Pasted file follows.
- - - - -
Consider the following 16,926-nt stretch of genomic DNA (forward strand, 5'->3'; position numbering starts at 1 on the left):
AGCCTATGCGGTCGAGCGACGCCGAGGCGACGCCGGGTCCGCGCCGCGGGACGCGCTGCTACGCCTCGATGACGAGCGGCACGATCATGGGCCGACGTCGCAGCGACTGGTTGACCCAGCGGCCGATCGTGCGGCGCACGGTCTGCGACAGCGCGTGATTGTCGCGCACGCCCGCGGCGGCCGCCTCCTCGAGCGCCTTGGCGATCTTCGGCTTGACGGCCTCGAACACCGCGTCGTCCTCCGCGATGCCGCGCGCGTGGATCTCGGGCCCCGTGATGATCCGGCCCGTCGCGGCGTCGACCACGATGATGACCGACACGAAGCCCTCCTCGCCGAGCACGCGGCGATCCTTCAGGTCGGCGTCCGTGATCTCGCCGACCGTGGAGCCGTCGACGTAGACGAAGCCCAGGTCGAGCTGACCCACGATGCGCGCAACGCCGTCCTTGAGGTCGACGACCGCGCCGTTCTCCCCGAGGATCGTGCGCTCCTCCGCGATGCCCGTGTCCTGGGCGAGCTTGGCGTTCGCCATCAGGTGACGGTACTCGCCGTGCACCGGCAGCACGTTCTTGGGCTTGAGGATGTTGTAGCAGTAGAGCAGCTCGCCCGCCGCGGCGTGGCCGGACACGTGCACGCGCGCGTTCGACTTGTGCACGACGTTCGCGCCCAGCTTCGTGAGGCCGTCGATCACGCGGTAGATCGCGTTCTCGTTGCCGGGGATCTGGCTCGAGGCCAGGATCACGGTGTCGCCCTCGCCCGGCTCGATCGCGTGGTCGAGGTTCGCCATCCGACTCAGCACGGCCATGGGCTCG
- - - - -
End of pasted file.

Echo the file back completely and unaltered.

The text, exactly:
Consider the following 16,926-nt stretch of genomic DNA (forward strand, 5'->3'; position numbering starts at 1 on the left):
AGCCTATGCGGTCGAGCGACGCCGAGGCGACGCCGGGTCCGCGCCGCGGGACGCGCTGCTACGCCTCGATGACGAGCGGCACGATCATGGGCCGACGTCGCAGCGACTGGTTGACCCAGCGGCCGATCGTGCGGCGCACGGTCTGCGACAGCGCGTGATTGTCGCGCACGCCCGCGGCGGCCGCCTCCTCGAGCGCCTTGGCGATCTTCGGCTTGACGGCCTCGAACACCGCGTCGTCCTCCGCGATGCCGCGCGCGTGGATCTCGGGCCCCGTGATGATCCGGCCCGTCGCGGCGTCGACCACGATGATGACCGACACGAAGCCCTCCTCGCCGAGCACGCGGCGATCCTTCAGGTCGGCGTCCGTGATCTCGCCGACCGTGGAGCCGTCGACGTAGACGAAGCCCAGGTCGAGCTGACCCACGATGCGCGCAACGCCGTCCTTGAGGTCGACGACCGCGCCGTTCTCCCCGAGGATCGTGCGCTCCTCCGCGATGCCCGTGTCCTGGGCGAGCTTGGCGTTCGCCATCAGGTGACGGTACTCGCCGTGCACCGGCAGCACGTTCTTGGGCTTGAGGATGTTGTAGCAGTAGAGCAGCTCGCCCGCCGCGGCGTGGCCGGACACGTGCACGCGCGCGTTCGACTTGTGCACGACGTTCGCGCCCAGCTTCGTGAGGCCGTCGATCACGCGGTAGATCGCGTTCTCGTTGCCGGGGATCTGGCTCGAGGCCAGGATCACGGTGTCGCCCTCGCCCGGCTCGATCGCGTGGTCGAGGTTCGCCATCCGACTCAGCACGGCCATGGGCTCG